B cells undergo two types of selection while developing in the bone marrow to ensure proper development. Positive selection occurs through antigen-independent signaling involving both the pre-BCR and the BCR. If these receptors do not bind to their ligand, B cells do not receive the proper signals and cease to develop. Negative selection occurs through the binding of self-antigen with the BCR; this negative selection process leads to a state of central tolerance, in which the mature B cells don't bind with self antigens present in the bone marrow. To complete development, immature B cells migrate from the bone marrow into the spleen as transitional B cells, passing through two transitional stages: T1 and T2. Throughout their migration to the spleen and after spleen entry, they are considered T1 B cells. Within the spleen, T1 B cells transition to T2 B cells. T2 B cells differentiate into either follicular B cells or marginal zone B cells depending on signals received through the BCR and other receptors.
Once differentiated, they are now considered naive B cells. B cell activation occurs in the secondary lymphoid organs, such as the lymph nodes. After B cells mature in the bone marrow, they migrate through the blood to SLOs, which receive a constant supply of antigen through circulating lymph. At the SLO, B cell activation begins when the B cell binds to an antigen via its BCR. Although the events taking place after activation have yet to be determined, it is believed that B cells are activated in accordance with the kinetic segregation model determined in T lymphocytes; this model denotes that before antigen stimulation, receptors diffuse through the membrane coming into contact with Lck and CD45 in equal frequency, rendering a net equilibrium of phosphorylation and non-phosphorylation. It is only when the cell comes in contact with an antigen presenting cell that the larger CD45 is displaced due to the close distance between the two membranes; this allows for net phosphorylation of the BCR and the initiation of the signal transduction pathway.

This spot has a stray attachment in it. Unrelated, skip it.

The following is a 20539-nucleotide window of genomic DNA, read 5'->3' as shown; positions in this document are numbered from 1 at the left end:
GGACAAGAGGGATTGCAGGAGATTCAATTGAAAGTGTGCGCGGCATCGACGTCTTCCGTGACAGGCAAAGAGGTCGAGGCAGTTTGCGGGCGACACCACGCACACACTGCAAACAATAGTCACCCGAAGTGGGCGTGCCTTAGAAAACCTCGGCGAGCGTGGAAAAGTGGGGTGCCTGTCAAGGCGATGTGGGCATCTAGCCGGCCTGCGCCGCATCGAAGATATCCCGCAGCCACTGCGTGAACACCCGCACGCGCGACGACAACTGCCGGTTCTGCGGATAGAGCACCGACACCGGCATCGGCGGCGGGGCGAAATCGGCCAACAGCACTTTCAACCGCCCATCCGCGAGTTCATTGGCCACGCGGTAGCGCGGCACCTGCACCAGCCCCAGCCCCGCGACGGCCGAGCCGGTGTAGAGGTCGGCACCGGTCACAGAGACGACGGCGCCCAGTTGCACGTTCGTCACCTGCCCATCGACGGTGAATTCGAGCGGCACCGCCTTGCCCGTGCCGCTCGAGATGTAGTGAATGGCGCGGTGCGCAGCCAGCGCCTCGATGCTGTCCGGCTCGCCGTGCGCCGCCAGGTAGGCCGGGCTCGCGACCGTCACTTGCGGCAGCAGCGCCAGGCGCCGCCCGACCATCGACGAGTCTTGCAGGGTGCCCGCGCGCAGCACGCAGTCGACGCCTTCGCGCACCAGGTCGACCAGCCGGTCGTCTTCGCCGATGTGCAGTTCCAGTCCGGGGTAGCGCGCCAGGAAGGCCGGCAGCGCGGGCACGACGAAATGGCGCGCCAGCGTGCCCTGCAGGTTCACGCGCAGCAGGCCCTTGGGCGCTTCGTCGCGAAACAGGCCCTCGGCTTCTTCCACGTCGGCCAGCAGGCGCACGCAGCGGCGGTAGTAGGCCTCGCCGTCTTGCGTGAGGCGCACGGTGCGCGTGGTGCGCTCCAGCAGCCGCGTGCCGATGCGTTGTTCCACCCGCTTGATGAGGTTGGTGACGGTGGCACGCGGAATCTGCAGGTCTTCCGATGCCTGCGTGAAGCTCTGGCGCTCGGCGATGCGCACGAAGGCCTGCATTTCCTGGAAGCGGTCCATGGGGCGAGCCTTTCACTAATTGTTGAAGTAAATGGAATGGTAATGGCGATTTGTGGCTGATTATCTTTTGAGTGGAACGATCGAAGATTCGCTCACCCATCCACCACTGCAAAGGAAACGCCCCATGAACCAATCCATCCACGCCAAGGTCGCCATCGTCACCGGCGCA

Of the three B cell subsets, FO B cells preferentially undergo T cell-dependent activation while MZ B cells and B1 B cells preferentially undergo T cell-independent activation. B cell activation is enhanced through the activity of CD21, a surface receptor in complex with surface proteins CD19 and CD81; when a BCR binds an antigen tagged with a fragment of the C3 complement protein, CD21 binds the C3 fragment, co-ligates with the bound BCR, signals are transduced through CD19 and CD81 to lower the activation threshold of the cell. It has been shown that CD20 is directly required for BCR signalling in B cells, therapeutically used anti-CD20 antibodies such rituximab eliminate the B cells that have a high potential for activation of the BCR signalling pathway, it has been described that BCR signalling and B cell activation is inhibited by p53 stabilization during DNA damage response. Antigens that activate B cells with the help of T-cell are known as T cell-dependent antigens and include foreign proteins.